• Back in 1996, Nintendo changed console gaming (again) with the release of Super Mario 64. Its shift from 2D to 3D remains a watershed moment for the company, but might never have happened2 if not for an impressive tech demo by a young developer named Dylan Cuthbert.

  • In partnership with Nintendo World Report, the Video Game History Foundation has tracked down, verified, and published a Game Boy ROM file of Eclipse — a tech demo developed by Cuthbert when he was still a teenager, and a precursor to a Japanese-only Game Boy game called X (not formally known as Twitter.)

  • “Despite its limited, Japan exclusive release, X is generally considered to be one of the most important games ever made,” wrote Nintendo World Report director John Rairdin for the Video Game History Foundation. “And all of that came from a single, mysterious demo that until now, has remained lost to time.”

  • “That demo [Eclipse] was the pivot point for Argonaut and got us flown to Kyoto, and the rest is history,” Cuthbert told New Yorker in 2022. Video Game History Foundation founder Frank Cifaldi has described the demo as “the DNA of what led to Star Fox.”

  • For those interested, a (fully legal) ROM of the prototype can be downloaded via the VGHF Patreon post. It can be played in software emulators, on real hardware via something like an Everdrive, or on Analogue Pocket and similar handheld devices that accept .gb files.

Photo by Hello Chengdu

The Hugo Award voting statistics are finally here! (Sorta.)

  • Most years, the nomination and voting statistics for the Hugo Awards—one of science fiction and fantasy’s largest awards—are released a few hours after the ceremony. It’s a fun time for fans and professionals to dig into the data to discover close races and near misses, and, if they’re lucky, perhaps see their name on the “long list” of nominees who didn’t received enough nominations to make the final ballot, but are there nonetheless. (Astrolabe appeared on the long list last year, which was fun!)

  • Due to logistical issues both in China, where the ceremony was held, and at home, Hugo Administrator Dave McCarty was unable to provide the extended statistics with his usual haste. However, on December 3rd, the official Hugo Award website finally posted the detailed voting statistics for perusal.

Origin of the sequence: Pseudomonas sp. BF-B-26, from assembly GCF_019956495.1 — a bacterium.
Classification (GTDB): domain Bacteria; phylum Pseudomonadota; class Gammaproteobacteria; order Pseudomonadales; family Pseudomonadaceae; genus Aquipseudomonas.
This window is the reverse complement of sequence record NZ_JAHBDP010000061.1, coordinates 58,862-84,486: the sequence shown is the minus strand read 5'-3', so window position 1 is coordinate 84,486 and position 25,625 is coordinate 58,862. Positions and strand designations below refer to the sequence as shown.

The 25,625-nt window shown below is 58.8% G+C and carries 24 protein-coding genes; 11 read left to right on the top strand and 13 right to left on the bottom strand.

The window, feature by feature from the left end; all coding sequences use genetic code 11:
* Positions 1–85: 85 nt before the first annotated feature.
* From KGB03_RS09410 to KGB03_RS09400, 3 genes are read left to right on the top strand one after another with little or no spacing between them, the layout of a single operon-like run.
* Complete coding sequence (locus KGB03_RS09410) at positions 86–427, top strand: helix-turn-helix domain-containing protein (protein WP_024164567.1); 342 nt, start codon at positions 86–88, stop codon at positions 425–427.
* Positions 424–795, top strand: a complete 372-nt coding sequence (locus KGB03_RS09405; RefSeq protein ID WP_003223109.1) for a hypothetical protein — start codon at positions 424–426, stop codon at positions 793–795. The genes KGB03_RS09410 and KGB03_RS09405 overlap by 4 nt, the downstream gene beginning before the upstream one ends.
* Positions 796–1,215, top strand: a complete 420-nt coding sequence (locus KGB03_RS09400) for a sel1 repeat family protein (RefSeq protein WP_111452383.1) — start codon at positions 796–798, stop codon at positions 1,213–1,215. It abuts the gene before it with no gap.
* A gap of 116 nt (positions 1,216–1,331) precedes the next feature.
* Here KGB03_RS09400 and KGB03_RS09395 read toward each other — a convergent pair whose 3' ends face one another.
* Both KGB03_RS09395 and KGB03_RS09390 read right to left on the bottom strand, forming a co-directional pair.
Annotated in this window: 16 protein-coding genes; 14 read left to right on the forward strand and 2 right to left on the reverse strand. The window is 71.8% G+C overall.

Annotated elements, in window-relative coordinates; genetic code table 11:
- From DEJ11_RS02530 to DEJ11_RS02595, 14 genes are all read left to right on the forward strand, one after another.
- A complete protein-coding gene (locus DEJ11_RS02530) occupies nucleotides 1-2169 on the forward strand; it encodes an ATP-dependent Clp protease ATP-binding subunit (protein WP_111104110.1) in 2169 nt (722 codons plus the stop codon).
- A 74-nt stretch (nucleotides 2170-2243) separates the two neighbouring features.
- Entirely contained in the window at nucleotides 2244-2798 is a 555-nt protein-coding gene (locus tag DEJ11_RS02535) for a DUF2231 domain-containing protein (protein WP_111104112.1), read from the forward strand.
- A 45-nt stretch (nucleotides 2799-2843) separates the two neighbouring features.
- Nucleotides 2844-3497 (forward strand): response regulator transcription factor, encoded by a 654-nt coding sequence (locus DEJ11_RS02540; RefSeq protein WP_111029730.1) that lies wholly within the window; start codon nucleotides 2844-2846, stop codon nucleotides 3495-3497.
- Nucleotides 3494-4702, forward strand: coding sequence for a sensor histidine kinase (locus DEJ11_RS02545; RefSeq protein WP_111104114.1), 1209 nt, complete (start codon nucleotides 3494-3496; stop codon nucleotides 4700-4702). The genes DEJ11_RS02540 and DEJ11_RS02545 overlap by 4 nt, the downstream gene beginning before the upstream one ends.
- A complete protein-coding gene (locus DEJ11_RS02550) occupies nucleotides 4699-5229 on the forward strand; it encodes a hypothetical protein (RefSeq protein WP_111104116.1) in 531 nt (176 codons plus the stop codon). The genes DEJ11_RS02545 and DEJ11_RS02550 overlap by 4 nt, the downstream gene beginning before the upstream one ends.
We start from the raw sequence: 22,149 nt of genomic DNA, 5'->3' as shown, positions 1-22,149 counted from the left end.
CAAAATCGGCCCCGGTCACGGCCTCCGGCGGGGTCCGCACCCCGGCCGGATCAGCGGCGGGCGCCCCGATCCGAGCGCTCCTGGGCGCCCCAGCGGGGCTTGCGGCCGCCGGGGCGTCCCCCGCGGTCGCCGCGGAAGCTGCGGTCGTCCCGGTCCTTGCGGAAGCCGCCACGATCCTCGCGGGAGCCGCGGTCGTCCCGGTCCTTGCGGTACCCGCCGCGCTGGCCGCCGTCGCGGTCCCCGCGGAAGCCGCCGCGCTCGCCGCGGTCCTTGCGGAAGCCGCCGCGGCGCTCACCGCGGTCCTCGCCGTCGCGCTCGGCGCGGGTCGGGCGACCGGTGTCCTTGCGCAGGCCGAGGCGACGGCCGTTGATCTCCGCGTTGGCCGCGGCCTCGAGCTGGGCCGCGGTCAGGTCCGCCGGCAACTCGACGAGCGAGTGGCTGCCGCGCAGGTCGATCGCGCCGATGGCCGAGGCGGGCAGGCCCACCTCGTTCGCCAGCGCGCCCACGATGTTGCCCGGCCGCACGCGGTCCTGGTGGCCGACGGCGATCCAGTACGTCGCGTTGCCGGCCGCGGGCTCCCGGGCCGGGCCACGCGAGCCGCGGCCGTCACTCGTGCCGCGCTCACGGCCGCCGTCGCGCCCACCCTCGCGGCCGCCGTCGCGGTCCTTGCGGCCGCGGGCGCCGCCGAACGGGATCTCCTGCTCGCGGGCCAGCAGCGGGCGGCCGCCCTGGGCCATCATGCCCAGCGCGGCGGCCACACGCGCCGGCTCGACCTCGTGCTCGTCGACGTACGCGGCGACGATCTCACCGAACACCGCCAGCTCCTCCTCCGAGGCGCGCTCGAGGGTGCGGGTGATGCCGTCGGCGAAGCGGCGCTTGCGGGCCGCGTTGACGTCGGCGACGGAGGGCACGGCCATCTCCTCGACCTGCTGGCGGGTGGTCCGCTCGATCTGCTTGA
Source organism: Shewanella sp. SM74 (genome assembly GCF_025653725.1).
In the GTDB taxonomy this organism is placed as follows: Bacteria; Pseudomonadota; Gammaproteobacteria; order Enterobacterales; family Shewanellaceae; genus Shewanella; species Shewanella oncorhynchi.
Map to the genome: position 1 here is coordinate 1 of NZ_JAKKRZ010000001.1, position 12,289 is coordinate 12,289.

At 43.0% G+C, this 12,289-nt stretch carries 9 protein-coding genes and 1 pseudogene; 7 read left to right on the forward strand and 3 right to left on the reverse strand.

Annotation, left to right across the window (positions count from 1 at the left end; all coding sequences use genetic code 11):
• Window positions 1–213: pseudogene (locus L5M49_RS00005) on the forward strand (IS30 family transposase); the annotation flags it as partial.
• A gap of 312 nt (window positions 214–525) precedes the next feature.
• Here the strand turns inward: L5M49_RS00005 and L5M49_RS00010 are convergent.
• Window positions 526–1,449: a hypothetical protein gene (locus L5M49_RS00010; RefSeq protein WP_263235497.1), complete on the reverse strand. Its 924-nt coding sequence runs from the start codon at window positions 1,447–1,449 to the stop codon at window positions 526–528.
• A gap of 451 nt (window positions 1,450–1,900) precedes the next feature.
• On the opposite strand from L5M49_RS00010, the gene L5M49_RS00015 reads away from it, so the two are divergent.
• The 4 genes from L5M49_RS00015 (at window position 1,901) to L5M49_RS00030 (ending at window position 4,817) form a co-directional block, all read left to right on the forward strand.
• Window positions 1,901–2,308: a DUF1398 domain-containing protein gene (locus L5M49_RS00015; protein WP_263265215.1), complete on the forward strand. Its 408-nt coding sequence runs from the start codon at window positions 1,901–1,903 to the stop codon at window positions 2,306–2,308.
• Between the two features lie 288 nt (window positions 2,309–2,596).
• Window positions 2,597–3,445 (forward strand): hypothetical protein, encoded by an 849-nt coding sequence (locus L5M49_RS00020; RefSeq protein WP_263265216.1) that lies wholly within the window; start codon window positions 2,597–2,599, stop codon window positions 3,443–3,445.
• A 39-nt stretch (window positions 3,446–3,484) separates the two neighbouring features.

• However, the available statistics only cover the finalists, and don’t include the “long list” statistics, which are coming later.

  • “Two Time Hugo Award Finalist” Camestros Felapton has some observations, particularly centred around the volume of nominations compared to final votes. “It is unusual for there to be fewer final votes than nominations,” he says. “One thing we already knew was that the fear that some people had of the awards being dominated by large numbers of fans from the host country, didn’t happen.” If anything, he speculates, there was an under-representation of Chinese voters in the later stages.

  • Think your vote doesn’t count? Best Fan Writer winner Charles M. Barkley defeated runner-up RiverFlow by a single vote!

  • The World Science Fiction Society3 constitution requires the public release of nomination statistics within 90 days post award ceremony. So, according to McCarty, we should have the full nomination statistics by mid-January at the latest.


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  1. They’ll be exclusive for paid supporters on release, then opened to everyone a week later.

  2. JK. 3D console gaming was inevitable, but there is a direct line between Cuthbert’s work and Nintendo’s first forays into 3D gaming pre-Nintendo 64.

  3. Who sorta, but not really, but kinda run and support the Hugo Awards.